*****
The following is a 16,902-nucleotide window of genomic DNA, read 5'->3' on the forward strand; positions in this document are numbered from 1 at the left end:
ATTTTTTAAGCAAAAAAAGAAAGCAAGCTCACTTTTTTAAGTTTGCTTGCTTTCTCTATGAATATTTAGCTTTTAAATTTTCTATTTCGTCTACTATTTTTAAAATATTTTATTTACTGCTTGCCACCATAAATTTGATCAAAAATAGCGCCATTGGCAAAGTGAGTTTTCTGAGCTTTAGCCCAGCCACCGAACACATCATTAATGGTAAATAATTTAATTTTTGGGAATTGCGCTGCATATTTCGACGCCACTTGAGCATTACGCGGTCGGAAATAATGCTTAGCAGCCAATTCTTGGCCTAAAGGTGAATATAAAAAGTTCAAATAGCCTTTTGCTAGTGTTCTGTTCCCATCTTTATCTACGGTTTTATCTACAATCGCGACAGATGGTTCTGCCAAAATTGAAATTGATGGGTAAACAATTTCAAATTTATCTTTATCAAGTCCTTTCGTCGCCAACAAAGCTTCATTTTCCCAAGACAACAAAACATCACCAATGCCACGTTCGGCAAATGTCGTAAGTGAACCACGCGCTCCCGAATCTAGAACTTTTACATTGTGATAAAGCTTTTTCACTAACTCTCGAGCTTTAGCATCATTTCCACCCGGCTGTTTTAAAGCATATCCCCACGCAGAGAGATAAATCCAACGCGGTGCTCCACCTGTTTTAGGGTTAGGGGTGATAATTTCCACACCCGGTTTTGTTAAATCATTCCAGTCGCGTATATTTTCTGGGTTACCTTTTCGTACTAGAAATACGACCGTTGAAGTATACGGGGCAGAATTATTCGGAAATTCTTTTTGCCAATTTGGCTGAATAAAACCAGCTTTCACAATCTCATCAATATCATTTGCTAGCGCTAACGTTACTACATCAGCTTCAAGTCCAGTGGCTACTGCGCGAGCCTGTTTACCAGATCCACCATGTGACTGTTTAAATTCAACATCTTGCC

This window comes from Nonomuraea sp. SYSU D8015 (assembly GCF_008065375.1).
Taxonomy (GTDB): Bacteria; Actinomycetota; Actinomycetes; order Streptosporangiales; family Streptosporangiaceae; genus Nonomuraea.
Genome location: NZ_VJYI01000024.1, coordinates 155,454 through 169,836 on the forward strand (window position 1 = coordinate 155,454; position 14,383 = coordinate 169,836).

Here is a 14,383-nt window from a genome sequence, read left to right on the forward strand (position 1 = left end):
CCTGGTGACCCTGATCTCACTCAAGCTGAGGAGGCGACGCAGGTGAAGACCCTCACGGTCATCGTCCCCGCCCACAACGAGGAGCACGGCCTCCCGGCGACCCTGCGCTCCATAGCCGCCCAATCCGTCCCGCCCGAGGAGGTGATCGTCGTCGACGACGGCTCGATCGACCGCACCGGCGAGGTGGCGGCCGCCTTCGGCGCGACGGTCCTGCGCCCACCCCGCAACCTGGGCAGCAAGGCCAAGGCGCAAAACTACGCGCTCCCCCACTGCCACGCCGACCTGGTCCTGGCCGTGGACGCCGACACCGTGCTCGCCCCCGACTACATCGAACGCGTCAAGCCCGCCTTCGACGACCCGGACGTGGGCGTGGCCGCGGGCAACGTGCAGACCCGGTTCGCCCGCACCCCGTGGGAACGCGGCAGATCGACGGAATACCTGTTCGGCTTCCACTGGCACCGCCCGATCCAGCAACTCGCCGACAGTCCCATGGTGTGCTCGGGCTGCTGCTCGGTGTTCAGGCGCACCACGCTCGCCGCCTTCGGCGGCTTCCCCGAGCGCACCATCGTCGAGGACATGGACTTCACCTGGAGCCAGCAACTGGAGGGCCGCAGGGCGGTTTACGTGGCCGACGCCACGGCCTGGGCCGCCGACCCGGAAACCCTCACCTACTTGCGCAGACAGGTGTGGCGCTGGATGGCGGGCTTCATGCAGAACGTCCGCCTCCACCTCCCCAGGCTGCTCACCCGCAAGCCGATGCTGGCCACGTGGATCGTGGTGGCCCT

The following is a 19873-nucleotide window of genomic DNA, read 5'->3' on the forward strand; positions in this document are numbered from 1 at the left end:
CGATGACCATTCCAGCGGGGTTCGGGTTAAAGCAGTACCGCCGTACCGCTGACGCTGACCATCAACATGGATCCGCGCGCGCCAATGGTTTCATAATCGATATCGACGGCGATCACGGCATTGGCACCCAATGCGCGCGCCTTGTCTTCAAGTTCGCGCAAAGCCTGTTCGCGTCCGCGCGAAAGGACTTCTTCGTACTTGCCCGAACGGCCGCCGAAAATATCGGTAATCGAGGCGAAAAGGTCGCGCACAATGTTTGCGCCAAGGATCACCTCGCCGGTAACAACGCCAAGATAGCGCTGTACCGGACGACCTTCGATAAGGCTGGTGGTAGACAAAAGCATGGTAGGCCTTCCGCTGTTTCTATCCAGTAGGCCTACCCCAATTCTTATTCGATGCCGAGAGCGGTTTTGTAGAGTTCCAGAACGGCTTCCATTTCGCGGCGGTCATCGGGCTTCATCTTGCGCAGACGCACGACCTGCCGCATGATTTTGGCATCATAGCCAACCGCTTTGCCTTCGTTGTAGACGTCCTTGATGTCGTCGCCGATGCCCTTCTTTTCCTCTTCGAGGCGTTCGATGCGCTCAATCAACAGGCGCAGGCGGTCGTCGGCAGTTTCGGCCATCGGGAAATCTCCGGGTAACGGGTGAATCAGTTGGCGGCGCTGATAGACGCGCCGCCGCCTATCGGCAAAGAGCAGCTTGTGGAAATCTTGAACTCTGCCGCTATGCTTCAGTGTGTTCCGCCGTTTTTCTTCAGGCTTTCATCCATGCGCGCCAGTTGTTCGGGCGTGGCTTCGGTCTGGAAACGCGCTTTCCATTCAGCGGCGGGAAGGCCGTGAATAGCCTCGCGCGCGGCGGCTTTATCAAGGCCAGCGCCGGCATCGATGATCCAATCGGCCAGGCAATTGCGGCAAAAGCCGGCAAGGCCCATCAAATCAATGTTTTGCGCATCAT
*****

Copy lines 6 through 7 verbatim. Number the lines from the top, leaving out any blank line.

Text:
Here is a 14,383-nt window from a genome sequence, read left to right on the forward strand (position 1 = left end):
CCTGGTGACCCTGATCTCACTCAAGCTGAGGAGGCGACGCAGGTGAAGACCCTCACGGTCATCGTCCCCGCCCACAACGAGGAGCACGGCCTCCCGGCGACCCTGCGCTCCATAGCCGCCCAATCCGTCCCGCCCGAGGAGGTGATCGTCGTCGACGACGGCTCGATCGACCGCACCGGCGAGGTGGCGGCCGCCTTCGGCGCGACGGTCCTGCGCCCACCCCGCAACCTGGGCAGCAAGGCCAAGGCGCAAAACTACGCGCTCCCCCACTGCCACGCCGACCTGGTCCTGGCCGTGGACGCCGACACCGTGCTCGCCCCCGACTACATCGAACGCGTCAAGCCCGCCTTCGACGACCCGGACGTGGGCGTGGCCGCGGGCAACGTGCAGACCCGGTTCGCCCGCACCCCGTGGGAACGCGGCAGATCGACGGAATACCTGTTCGGCTTCCACTGGCACCGCCCGATCCAGCAACTCGCCGACAGTCCCATGGTGTGCTCGGGCTGCTGCTCGGTGTTCAGGCGCACCACGCTCGCCGCCTTCGGCGGCTTCCCCGAGCGCACCATCGTCGAGGACATGGACTTCACCTGGAGCCAGCAACTGGAGGGCCGCAGGGCGGTTTACGTGGCCGACGCCACGGCCTGGGCCGCCGACCCGGAAACCCTCACCTACTTGCGCAGACAGGTGTGGCGCTGGATGGCGGGCTTCATGCAGAACGTCCGCCTCCACCTCCCCAGGCTGCTCACCCGCAAGCCGATGCTGGCCACGTGGATCGTGGTGGCCCT